Wednesday, December 30, 2009

can't stop don't stop.

Guys, I'm obsessed with Best Ofs. I don't think I ever want to read or write anything that isn't in list format, ever again. Although I just read the Time Person of the Year issue and that was pretty much the worst. I just don't care about the economy, or the people who are trying to improve it. Sorry, folks. I was more entertained by the totally ludicrous drug ads that seem to be on every second page than by the content itself, save a truly lovely old photo of John Updike (which I cannot find online), who will always be one of those writers I like better in theory than in practice. Anyway, I'm sure you're quite sick of indulging my list-whoring but here's one last one to sum up what has probably been the silliest decade of my life.

Best library checkout: a huge Eightball compilation from the Vancouver Public Library's Renfrew branch, summer 2005. At the time I'd read Ghost World over and over, but I had no idea what a genius Daniel Clowes really was till I started reading Eightball. His comics were the reason I got into comics, and I can't even imagine where I'd be without that particular obsession.

Best apartment: a two-way tie between 1836 Arbutus Street in Vancouver and my current Kingston homestead. It's hard to top the view of the ocean and North Van, though, and sometimes I feel like a piece of me is still tucked behind the gas stove in that living room.

Best TV series: Six Feet Under. This show messed with my head, consistently and thoroughly, for the better part of 5 years as I slowly made my way through each season. When I watched the last episode I felt like part of me had died too. Hands down the best character development and combination of creepiness and integrity of all time.

Best movie: A two way tie between The Royal Tenenbaums ("Did you say you were on mescaline?") and Almost Famous ("It's all happening."). What can I say? I'm a sentimental girl. The movies I loved most were the ones I watched at the Cumberland Cinema and then on DVD, over and over again, in the dorm rooms and dive houses of the Annex.

Saddest literary loss: Carol Shields. Her death was my nerdy version of the JFK assassination: I remember exactly where I was, and I totally cried. No one will ever construct and deconstruct characters the way she does, taking them cradle to grave, holding them up to the light to make sure she hasn't missed anything, sitting next to them at the kitchen table. I'll love her forever and like her for always.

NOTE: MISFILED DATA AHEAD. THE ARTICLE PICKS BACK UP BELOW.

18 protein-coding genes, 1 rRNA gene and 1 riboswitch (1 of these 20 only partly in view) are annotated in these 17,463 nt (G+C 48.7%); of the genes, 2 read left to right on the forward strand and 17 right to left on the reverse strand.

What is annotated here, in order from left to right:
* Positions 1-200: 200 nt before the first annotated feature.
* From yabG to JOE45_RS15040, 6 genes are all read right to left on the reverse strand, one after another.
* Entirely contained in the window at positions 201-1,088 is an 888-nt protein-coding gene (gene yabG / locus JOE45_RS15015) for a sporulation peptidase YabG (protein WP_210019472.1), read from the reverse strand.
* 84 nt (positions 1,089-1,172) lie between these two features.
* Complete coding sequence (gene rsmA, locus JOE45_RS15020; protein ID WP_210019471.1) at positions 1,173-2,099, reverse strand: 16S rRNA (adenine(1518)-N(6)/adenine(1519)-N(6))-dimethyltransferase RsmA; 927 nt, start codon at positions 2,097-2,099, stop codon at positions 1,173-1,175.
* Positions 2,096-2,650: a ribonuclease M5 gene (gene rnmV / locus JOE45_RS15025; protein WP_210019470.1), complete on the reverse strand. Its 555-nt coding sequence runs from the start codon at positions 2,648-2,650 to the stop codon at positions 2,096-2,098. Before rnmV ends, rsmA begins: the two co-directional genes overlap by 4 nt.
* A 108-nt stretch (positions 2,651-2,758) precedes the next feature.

Best concert: This could probably be a seventeen way tie but I'm going to narrow it down to Wilco in Vermont, June 2007. (aka the day we nearly puked on John Stirratt). Free Ben and Jerry's ice cream? Jeff Tweedy making fun of the hipster kids in the audience? Nearly breaking down a snow fence from rocking out so hard next to it? Watching the sun go down behind the stage? HELL YES. Waking up the next morning in a tent without any sleeping bags, still clutching cans of 50, was so worth it.

Best feeling: That it can only keep on getting better from here.

See you next year.

Tuesday, December 29, 2009

but wait! there's more!

Best Of lists are fun! Especially when you write one and then you are plagued by insomnia and spend the loneliest hours of the night coming up with things you should have included in the first place!

Best audiobook that made a completely unreadable book totally amazing: The Astonishing Life of Octavian Nothing, Traitor to the Nation by M.T. Anderson; read by Peter Francis James. This is a historical epic about slavery and the American Revolution. There is no good reason why I should enjoy this book, and yet, I absolutely did. The reader is frigging unbelievable and the story is so twisted and weird. It's one of those audiobooks that make you drive around the block an extra time or two so you can keep listening.

Best celebrity memoir: Moon River and Me by Andy Williams. Laugh if you want, but this book is fascinating. Therapeutic LSD experiences, Christmas specials, and criminal exes.

Best Flight of the Conchords song: Hurt Feelings.

Best film set decoration/confirmation that suburbs=beautiful death: Revolutionary Road.

Best meal: The tuna platter at Casa Domenico.

Most dangerous drinks menu: Atomica. (bottles of prosecco, you are the key to my spiritual depantsing.)

Best breakfast: Star Diner. Although the waitress dressed as Michael Jackson on Halloween was somewhat off-putting.

Best essayist: Zadie Smith. My fondest wish is to be half as smart and sassy. She gives intellectualism a good name and makes me feel so much better about watching bad movies. And I'm pretty sure that distillation of her writing is completely insulting, but whatever. I'm high on advent calendar chocolate and regret.